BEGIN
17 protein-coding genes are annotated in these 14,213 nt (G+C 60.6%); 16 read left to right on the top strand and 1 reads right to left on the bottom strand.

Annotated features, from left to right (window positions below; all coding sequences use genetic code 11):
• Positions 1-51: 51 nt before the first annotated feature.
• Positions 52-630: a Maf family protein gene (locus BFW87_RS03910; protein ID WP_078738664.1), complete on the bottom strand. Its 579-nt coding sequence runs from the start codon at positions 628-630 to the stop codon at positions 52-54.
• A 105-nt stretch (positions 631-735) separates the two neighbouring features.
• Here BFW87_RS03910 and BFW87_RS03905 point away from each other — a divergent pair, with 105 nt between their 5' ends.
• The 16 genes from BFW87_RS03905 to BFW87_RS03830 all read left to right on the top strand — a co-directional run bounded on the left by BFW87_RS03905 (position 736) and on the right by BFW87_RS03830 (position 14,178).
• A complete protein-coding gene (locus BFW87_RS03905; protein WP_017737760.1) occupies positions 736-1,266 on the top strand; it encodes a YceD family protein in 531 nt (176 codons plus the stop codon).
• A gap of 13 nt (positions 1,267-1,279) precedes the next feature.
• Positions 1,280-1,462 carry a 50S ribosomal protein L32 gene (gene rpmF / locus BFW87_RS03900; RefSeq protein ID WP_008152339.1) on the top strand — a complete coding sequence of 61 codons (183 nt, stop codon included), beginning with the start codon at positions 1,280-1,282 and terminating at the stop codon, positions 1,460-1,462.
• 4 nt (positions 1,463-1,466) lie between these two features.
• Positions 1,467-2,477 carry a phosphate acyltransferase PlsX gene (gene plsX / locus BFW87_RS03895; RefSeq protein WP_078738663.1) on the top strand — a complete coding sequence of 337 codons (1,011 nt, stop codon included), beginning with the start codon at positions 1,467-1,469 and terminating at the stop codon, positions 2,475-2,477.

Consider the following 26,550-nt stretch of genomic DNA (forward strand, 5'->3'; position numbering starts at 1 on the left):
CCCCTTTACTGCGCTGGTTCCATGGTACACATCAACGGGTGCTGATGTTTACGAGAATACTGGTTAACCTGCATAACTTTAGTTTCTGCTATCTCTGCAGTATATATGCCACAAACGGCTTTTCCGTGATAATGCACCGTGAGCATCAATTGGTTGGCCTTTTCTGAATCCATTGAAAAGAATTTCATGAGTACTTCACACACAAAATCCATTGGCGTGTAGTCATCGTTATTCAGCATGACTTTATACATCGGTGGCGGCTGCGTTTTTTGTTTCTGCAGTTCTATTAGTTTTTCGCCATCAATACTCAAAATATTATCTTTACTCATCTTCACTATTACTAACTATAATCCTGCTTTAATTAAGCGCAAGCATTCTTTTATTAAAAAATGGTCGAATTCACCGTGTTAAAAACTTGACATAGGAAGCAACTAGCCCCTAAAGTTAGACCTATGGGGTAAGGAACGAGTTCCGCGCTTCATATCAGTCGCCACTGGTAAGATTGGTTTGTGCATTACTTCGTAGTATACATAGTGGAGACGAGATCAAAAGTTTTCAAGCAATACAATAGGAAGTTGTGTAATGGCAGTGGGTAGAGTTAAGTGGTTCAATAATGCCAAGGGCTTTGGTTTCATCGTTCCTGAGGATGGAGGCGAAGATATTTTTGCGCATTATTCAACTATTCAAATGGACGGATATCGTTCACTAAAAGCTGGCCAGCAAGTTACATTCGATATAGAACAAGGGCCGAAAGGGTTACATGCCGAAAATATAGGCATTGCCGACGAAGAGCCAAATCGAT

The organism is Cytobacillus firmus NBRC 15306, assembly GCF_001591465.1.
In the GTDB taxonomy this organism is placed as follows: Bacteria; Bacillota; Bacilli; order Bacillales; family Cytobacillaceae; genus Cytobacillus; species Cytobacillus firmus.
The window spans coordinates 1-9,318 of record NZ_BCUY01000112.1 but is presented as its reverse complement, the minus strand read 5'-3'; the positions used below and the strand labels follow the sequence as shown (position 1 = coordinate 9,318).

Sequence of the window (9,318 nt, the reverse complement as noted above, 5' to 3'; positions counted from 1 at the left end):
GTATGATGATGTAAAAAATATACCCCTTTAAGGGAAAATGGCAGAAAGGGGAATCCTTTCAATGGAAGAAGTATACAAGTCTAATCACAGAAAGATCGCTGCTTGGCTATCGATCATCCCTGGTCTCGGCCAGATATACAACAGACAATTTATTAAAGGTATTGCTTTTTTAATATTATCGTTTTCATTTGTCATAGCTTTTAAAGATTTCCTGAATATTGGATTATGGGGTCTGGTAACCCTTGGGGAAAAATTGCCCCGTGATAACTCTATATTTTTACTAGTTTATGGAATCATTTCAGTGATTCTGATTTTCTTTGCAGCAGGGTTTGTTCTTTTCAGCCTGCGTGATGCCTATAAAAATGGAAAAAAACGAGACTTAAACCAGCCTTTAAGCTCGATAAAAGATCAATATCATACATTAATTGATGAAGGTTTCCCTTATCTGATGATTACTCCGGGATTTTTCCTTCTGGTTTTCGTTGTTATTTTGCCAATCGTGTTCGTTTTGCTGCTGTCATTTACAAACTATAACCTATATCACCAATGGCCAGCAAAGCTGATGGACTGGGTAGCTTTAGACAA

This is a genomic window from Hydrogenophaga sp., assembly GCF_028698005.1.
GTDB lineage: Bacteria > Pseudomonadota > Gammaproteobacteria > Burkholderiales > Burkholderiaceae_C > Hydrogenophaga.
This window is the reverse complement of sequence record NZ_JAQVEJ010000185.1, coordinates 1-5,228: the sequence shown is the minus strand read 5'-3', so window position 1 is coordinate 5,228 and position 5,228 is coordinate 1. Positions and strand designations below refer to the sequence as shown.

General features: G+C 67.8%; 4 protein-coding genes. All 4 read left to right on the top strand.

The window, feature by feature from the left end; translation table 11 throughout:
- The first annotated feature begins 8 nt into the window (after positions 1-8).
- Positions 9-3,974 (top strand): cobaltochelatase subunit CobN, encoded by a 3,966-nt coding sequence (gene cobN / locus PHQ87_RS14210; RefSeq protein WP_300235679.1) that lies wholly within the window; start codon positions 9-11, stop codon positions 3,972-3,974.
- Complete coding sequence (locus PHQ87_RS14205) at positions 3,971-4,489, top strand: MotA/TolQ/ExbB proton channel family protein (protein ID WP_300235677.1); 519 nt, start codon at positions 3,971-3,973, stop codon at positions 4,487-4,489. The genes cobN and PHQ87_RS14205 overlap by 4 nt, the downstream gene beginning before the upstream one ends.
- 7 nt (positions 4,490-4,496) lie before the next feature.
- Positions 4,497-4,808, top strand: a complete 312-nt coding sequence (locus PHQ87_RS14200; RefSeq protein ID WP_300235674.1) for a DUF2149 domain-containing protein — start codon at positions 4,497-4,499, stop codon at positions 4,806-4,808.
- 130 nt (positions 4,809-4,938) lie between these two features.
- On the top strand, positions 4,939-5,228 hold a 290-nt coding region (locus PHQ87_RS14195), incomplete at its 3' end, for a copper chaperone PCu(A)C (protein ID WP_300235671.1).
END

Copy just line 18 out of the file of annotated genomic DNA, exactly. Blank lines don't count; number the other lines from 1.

Sequence of the window (9,318 nt, the reverse complement as noted above, 5' to 3'; positions counted from 1 at the left end):